Are You There God? It’s Me, Margaret by Judy Blume

9781481409940_p0_v3_s260x420 Are You There God? It’s Me, Margaret.

by Judy Blume

Reading Are You There God? It’s Me, Margaret was a rite of passage when I was a certain age, and I remember reading it several times over.  As my twin daughters are approaching 11 and already experiencing some of the ups and downs of adolescence, I’ve been thinking back on that beloved book and wondering, first, how I might perceive it now as an adult, and second, if it would be a good choice for my daughters at this point.  Rather than digging my old hardback copy out of the dusty box on a high shelf in the garage where I’m pretty sure it’s located, I bought a new paperback copy to read, and then to pass on to my girls, depending.

Two things I worried about when I started re-reading it were: was it God-heavy? (It was hard to remember.) And, was it outdated?  I mean, let’s face facts: this book is now FORTY-FIVE years old.

Well, I loved it, I really did.  Yes, some things about it are outdated – like Margaret’s mother setting her hair in rollers (nobody does that anymore, do they?), “supper parties,” and plaid dresses with loafers.  But those are superficial things.  The story itself is timeless – a young girl caught in that angsty middle place of no longer being a little kid, but not quite being a young woman yet – watching her body change and wanting it to hurry up and change faster, navigating friendships and high emotions, and suddenly realizing that boys aren’t so yucky.

It’s also not at all God-heavy, as I feared it might be.  If anything, it speaks to the confusion and ambivalence kids and teens may have about God and religion.

I cried at the end when Margaret finally (finally?!) gets her period – even though I remembered that part, so it wasn’t a surprise.  Honestly, it just brought up a lot of emotions for me – remembering what this book meant to me when I was that age, remembering getting my own first period (and being thrilled, not scared!), and anticipating the changes coming down the pike for my own daughters.

In writing this book all those years ago, Blum really had her finger on the pulse of girls of a certain age.

I handed the book over to Daisy, one of my twins, this morning, and by lunch time she was halfway through it.  May it mean as much to her as it did to me.

The Boy’s Body Book by Kelli Dunham and Steven Bjorkman

the-boys-body-book_1The Boy’s Body Book: Everything You Need to Know for Growing Up YOU (Boys World Books)
by Kelli Dunham and Steven Bjorkman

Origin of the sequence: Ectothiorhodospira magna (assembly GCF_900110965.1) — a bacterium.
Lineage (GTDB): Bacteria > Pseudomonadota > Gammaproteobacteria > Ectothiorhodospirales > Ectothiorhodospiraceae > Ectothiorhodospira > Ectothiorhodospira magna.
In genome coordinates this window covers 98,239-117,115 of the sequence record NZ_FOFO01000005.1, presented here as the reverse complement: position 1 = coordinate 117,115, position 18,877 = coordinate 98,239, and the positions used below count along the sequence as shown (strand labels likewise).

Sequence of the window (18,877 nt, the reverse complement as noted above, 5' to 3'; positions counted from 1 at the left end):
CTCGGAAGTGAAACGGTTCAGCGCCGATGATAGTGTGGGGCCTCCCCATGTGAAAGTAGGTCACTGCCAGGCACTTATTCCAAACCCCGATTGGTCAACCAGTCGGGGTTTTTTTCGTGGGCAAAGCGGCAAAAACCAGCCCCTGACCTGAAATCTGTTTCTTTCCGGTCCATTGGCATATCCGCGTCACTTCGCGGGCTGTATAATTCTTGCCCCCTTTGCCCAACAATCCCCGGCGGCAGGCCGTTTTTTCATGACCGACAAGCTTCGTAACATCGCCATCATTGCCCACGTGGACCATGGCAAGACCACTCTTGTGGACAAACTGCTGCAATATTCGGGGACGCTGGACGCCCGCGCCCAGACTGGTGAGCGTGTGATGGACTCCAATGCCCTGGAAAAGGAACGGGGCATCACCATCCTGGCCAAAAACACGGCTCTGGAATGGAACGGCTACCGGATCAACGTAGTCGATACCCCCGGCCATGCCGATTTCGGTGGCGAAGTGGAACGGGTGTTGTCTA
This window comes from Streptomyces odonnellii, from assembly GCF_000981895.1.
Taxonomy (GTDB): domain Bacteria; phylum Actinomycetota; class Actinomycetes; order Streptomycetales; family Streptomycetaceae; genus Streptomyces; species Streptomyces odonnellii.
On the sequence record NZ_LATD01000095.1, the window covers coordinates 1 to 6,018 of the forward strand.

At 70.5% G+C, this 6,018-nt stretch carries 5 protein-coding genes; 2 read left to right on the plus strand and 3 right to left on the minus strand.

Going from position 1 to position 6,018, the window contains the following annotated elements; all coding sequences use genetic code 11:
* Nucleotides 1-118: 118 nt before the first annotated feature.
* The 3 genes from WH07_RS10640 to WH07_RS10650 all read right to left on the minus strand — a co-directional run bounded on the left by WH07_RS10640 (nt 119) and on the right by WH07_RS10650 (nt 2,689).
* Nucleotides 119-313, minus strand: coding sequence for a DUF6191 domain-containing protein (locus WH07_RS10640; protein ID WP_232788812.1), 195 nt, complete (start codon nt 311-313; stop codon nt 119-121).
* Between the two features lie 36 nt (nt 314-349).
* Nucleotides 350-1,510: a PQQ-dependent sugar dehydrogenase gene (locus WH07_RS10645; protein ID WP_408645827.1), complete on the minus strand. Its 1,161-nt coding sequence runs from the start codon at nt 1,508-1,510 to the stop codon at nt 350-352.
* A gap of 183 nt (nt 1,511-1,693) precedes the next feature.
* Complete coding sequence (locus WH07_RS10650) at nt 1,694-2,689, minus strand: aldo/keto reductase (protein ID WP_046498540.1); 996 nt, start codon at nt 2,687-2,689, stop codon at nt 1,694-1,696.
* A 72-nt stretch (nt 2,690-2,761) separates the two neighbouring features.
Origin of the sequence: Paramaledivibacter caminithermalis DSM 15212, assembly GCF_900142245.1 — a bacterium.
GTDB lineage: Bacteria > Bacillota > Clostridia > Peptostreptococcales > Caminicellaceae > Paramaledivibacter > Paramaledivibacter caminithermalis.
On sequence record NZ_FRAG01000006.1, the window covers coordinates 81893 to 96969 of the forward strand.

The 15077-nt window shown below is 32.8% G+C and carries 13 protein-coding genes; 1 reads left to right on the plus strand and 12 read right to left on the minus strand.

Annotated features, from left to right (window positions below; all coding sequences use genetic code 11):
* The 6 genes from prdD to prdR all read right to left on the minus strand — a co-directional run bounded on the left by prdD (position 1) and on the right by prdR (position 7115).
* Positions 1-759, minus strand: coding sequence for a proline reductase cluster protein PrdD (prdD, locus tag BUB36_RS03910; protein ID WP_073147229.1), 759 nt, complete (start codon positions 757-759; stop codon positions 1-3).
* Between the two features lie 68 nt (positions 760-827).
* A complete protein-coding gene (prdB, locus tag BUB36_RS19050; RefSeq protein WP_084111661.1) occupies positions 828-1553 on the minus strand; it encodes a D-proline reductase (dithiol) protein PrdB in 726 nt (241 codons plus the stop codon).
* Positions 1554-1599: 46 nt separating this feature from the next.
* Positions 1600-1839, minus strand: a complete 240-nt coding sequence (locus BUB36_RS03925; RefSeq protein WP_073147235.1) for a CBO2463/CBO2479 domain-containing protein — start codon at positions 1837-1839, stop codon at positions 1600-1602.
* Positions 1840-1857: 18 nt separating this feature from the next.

PUBERTY.  It’s a rare parent who can utter that word aloud without shuddering, or at least squirming a little.  Eventually, though, we all find ourselves face to face with people who resemble our sweet children, but who seem to have been taken over by cranky aliens.

I have found myself in just such a situation lately with my second son, age 10 1/2.  It’s not full-blown puberty yet, but it’s a-comin’; oh, the mood swings!  The tantrums!  The storming off!  And while I pride myself on being able to have frank conversations with my kids about most things under the sun, sometimes it helps to have a book at one’s disposal to get the conversation started, or to further the conversation.


I actually stumbled across this book on Amazon while I was searching for something of a similar nature geared towards girls, because my twins aren’t far behind.  I’m really glad I found this book for boys.  It covers all the important stuff – stuff, I’m pretty sure, that is covered in what used to be the Fifth Grade Growth and Development Film shown at school, but which is now, apparently the Sixth Grade Growth and Development Film (probably a year too late, since by sixth grade, most boys are knee-deep in a lot of these changes already) in our school district.  It covers everything from body odor to body hair to peer pressure, to feelings – all in straightforward, down-to-earth language.


I read it cover to cover in about an hour, and will be leaving it in my son’s room for him to read at his leisure.  I’m hopeful that it will ease his mind about what he’s experiencing, and provide a springboard for further conversation between him and me, him and his dad, or even him and his older brother.

Highly recommend.